My Name is Earl ... Conner.
August 08, 2012
Earl Conner: retired Episcopalian minister and committed AIDS activist. Not the namesake of The Damien Center—we'll get to that in a minute—but the man behind what has become Indiana's oldest and largest HIV/AIDS service organization. In the mid-1980s, when HIV and AIDS were still murky, scary, concepts, Earl stepped up to fight the spread of this deadly disease in his community. His alarm at the growing AIDS crisis in Indianapolis led him to seek a coordinated community response by uniting existing groups within one facility. With support from Christ Church Cathedral, an Episcopal church, and the Cathedral of Saints Peter & Paul, a Catholic church, Earl established the Damien Center in an empty and forgotten archdiocese building in April of 1987.
Earl's friend Evelyn describes those first few months of planning and opening The Damien Center in this post. Though founded as an inter-faith collaboration, The Damien Center is now a fully independent, non-sectarian, not-for-profit public corporation, and Earl's vision for Indianapolis has, in 25 years, saved thousands of lives and enriched thousands more. The Damien Center is now a leader in HIV prevention, education, awareness, and advocacy. In 2011 alone, we served 1,126 clients through care coordination and administered 2,412 free HIV tests.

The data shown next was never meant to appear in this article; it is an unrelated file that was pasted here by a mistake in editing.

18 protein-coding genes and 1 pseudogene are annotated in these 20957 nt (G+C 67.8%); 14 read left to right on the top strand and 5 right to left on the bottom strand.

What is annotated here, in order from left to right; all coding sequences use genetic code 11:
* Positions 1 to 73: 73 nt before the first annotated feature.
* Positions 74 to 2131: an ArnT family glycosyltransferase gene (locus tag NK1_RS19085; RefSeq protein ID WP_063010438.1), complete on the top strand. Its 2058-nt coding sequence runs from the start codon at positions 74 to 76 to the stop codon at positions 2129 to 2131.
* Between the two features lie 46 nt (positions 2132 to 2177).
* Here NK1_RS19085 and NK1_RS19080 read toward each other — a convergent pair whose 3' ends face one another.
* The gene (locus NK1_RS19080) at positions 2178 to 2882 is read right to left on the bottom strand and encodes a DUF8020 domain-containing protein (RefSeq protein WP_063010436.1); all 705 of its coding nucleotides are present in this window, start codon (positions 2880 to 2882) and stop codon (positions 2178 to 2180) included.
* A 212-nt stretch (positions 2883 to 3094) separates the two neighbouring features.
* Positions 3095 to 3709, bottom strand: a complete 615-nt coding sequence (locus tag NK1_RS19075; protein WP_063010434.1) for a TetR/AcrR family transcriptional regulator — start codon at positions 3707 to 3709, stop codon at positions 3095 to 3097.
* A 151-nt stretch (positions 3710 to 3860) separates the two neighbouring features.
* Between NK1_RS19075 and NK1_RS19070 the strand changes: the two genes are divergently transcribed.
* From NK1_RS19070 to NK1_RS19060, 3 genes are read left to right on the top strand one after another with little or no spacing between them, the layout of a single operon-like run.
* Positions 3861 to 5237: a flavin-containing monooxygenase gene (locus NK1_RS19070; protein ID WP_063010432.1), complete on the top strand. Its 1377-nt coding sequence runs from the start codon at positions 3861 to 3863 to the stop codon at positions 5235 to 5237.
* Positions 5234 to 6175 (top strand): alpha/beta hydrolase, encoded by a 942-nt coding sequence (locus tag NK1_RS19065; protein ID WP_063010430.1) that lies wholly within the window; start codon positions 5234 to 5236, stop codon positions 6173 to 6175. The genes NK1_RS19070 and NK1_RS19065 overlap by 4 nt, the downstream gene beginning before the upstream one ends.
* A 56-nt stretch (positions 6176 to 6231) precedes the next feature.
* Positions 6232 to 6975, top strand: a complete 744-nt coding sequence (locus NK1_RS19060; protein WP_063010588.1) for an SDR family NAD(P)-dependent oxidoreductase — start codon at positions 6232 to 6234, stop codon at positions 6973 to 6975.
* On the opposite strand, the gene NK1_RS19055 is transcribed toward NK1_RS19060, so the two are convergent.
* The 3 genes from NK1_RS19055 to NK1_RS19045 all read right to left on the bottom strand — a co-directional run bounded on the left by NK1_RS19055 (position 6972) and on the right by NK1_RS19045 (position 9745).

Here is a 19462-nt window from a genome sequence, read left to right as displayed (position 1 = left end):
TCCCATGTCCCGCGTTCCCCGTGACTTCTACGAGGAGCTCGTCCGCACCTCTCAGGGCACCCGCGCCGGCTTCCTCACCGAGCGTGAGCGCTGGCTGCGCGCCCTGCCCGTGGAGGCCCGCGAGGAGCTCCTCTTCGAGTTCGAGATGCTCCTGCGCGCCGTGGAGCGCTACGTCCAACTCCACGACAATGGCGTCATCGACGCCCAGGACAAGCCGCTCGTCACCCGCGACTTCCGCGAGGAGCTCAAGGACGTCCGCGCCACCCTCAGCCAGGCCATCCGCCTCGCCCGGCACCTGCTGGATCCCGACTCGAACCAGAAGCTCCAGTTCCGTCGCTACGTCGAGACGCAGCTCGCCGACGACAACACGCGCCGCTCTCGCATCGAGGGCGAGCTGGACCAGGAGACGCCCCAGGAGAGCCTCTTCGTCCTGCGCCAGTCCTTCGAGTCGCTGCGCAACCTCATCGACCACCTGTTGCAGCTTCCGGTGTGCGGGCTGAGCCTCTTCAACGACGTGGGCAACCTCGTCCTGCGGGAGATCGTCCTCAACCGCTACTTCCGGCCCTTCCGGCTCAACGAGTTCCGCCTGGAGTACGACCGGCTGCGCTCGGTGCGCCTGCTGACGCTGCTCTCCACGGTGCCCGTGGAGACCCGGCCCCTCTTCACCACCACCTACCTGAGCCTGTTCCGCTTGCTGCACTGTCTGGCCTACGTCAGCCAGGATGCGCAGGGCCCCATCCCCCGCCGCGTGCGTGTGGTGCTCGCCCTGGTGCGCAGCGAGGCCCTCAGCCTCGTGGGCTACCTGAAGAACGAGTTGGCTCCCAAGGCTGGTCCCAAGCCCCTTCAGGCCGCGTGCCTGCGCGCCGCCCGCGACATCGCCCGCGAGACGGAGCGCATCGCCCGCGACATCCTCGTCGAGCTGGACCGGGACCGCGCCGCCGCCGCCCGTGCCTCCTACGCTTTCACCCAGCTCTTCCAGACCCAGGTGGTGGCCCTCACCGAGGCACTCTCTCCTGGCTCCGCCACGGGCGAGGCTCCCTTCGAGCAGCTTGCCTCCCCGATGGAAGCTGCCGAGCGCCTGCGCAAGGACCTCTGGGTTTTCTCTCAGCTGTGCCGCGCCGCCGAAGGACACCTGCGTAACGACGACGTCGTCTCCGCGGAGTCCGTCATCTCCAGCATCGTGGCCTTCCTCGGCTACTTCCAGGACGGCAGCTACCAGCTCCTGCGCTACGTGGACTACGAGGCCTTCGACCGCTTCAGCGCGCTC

So where does The Damien Center's name come from? The Center is named after the Blessed Father Damien, a Belgian Catholic priest famed for his compassionate care for those affected by Hansen's Disease, or leprosy, on the Hawaiian island of Molokai. Fr. Damien battled the religious and societal rejection of those living with the disease, choosing to live with and among them in the Molokai "lepers' colony" from 1873 until his own death from Hansen's Disease in 1889. He was beatified by Pope John Paul II and became a saint in October of 2009.
His compassion and care, along with Earl Conner's vision, live on through the work we now do at The Damien Center.